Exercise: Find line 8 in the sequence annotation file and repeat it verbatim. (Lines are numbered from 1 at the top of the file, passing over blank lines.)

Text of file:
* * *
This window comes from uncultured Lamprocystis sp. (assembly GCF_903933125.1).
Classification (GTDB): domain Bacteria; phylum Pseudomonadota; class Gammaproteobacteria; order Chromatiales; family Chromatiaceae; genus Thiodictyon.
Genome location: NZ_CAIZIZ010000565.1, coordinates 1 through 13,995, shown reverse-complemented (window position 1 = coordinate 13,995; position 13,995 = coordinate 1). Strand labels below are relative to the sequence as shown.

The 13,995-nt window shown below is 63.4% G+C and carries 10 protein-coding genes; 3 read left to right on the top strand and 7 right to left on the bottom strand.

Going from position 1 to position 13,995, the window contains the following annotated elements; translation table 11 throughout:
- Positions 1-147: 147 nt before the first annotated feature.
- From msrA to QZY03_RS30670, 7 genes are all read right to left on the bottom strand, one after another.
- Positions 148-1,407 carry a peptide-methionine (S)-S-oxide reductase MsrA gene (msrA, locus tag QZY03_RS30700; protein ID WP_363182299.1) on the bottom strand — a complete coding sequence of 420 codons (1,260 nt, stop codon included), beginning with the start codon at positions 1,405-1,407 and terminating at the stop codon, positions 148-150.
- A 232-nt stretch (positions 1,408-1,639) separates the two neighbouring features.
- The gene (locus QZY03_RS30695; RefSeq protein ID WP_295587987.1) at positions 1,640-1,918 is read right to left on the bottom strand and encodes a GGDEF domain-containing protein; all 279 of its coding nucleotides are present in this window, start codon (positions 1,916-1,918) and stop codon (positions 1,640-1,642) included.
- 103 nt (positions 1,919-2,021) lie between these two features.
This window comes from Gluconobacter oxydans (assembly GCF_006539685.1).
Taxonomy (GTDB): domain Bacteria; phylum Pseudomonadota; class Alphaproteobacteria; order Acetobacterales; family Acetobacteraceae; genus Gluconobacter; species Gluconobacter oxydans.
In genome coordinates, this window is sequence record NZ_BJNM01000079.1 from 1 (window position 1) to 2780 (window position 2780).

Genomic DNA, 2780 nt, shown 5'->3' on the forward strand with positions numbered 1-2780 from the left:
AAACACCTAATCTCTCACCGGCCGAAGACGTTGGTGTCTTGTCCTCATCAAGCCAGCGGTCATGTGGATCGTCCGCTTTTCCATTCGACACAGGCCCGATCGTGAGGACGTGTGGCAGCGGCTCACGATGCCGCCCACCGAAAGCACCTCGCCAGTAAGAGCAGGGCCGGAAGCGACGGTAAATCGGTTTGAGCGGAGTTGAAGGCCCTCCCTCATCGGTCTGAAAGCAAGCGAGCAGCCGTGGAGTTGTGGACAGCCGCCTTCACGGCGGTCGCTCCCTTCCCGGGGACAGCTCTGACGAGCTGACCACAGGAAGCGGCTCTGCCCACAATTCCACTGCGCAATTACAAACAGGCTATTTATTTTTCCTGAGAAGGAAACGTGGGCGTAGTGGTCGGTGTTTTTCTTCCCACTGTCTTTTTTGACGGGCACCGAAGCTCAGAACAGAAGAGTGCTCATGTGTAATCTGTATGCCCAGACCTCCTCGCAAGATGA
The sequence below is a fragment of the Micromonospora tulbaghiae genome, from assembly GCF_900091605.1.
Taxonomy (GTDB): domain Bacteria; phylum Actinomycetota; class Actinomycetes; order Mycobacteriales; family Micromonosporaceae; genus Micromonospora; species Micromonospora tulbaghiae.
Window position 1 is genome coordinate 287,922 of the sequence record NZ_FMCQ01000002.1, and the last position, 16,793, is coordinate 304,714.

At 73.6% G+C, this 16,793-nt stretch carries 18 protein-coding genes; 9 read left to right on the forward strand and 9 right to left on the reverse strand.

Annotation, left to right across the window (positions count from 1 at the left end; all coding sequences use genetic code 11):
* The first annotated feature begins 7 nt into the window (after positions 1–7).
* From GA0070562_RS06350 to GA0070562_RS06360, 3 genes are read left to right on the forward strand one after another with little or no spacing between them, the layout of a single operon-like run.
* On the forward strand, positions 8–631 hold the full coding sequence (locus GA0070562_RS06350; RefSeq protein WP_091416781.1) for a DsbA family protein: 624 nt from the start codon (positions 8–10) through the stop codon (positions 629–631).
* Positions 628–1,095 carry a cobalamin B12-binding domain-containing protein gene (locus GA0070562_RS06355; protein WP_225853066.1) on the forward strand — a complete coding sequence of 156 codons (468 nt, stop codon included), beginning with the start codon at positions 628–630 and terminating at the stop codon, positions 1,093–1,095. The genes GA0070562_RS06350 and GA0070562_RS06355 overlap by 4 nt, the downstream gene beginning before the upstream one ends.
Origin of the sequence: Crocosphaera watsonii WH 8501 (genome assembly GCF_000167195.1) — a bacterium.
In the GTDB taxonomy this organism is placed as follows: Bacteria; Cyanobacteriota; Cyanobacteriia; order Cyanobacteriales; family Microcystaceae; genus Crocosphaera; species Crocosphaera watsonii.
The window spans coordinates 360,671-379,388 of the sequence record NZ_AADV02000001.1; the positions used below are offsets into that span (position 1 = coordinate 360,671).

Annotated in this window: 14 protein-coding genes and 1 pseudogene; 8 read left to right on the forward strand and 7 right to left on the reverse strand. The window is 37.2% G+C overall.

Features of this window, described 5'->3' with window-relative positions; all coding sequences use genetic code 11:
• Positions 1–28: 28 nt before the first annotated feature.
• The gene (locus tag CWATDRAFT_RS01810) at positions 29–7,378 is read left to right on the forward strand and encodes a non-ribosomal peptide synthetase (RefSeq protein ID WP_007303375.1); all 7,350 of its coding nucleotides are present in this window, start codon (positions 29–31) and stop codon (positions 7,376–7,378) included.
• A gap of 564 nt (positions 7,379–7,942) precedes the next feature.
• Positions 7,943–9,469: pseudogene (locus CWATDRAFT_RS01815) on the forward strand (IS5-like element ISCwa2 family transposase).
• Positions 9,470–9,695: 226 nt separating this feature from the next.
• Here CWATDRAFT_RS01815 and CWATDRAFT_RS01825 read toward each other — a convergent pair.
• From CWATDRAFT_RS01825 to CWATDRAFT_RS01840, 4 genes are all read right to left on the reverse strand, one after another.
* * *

- Positions 148-1,407 carry a peptide-methionine (S)-S-oxide reductase MsrA gene (msrA, locus tag QZY03_RS30700; protein ID WP_363182299.1) on the bottom strand — a complete coding sequence of 420 codons (1,260 nt, stop codon included), beginning with the start codon at positions 1,405-1,407 and terminating at the stop codon, positions 148-150.